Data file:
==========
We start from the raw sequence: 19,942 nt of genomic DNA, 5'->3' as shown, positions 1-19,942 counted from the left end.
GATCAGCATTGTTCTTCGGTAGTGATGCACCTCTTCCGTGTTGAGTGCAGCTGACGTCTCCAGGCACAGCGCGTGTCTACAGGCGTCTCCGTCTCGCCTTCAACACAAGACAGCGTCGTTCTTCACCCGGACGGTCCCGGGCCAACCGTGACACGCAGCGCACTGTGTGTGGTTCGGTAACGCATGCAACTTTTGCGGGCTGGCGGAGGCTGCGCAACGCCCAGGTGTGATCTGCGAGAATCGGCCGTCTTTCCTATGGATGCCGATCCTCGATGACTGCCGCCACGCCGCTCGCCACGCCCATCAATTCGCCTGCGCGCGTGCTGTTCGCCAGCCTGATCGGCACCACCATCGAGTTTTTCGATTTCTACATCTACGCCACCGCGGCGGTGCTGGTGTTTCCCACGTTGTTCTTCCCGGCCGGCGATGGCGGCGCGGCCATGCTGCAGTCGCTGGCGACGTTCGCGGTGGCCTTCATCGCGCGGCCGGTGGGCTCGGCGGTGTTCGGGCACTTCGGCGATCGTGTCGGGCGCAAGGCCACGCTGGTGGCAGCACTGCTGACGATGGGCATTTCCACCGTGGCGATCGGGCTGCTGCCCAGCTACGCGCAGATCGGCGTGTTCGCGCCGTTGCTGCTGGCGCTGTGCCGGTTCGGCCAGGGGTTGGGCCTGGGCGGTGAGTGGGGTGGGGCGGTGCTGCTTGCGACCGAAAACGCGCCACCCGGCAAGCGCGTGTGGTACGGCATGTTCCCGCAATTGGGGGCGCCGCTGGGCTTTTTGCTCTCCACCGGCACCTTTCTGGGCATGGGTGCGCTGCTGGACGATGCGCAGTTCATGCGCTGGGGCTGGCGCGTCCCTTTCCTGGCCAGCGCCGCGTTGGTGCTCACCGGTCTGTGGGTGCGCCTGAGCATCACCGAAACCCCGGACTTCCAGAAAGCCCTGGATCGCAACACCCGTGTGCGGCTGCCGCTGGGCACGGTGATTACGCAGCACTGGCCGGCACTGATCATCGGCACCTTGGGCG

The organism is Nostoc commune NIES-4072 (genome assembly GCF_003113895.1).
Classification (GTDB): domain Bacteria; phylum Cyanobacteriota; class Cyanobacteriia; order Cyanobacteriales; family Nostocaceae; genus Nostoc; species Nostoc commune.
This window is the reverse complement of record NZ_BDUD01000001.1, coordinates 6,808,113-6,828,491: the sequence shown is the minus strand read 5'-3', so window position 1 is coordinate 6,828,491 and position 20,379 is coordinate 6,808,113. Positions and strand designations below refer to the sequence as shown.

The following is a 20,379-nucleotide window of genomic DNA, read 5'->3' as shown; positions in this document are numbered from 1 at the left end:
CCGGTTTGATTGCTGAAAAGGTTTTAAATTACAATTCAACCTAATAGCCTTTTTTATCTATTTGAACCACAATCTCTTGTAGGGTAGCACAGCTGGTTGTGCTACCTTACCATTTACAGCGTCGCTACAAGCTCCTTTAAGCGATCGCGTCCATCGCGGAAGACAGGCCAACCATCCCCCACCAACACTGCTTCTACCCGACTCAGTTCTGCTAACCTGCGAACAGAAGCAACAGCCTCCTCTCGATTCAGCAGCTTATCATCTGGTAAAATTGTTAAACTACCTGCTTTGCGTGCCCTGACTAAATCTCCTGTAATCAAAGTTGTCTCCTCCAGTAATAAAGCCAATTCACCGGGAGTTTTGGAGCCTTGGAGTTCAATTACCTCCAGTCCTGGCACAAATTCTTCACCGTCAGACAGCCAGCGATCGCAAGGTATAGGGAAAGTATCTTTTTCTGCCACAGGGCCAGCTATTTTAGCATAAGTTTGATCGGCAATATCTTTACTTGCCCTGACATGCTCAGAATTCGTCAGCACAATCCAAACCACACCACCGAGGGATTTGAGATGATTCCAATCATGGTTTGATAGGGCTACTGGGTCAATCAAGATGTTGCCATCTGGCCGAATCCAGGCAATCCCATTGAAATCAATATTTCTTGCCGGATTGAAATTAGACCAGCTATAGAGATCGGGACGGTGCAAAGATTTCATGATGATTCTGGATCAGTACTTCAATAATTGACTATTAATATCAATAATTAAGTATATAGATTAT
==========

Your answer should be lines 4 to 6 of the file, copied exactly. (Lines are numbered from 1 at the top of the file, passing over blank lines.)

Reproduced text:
Classification (GTDB): domain Bacteria; phylum Cyanobacteriota; class Cyanobacteriia; order Cyanobacteriales; family Nostocaceae; genus Nostoc; species Nostoc commune.
This window is the reverse complement of record NZ_BDUD01000001.1, coordinates 6,808,113-6,828,491: the sequence shown is the minus strand read 5'-3', so window position 1 is coordinate 6,828,491 and position 20,379 is coordinate 6,808,113. Positions and strand designations below refer to the sequence as shown.

The following is a 20,379-nucleotide window of genomic DNA, read 5'->3' as shown; positions in this document are numbered from 1 at the left end: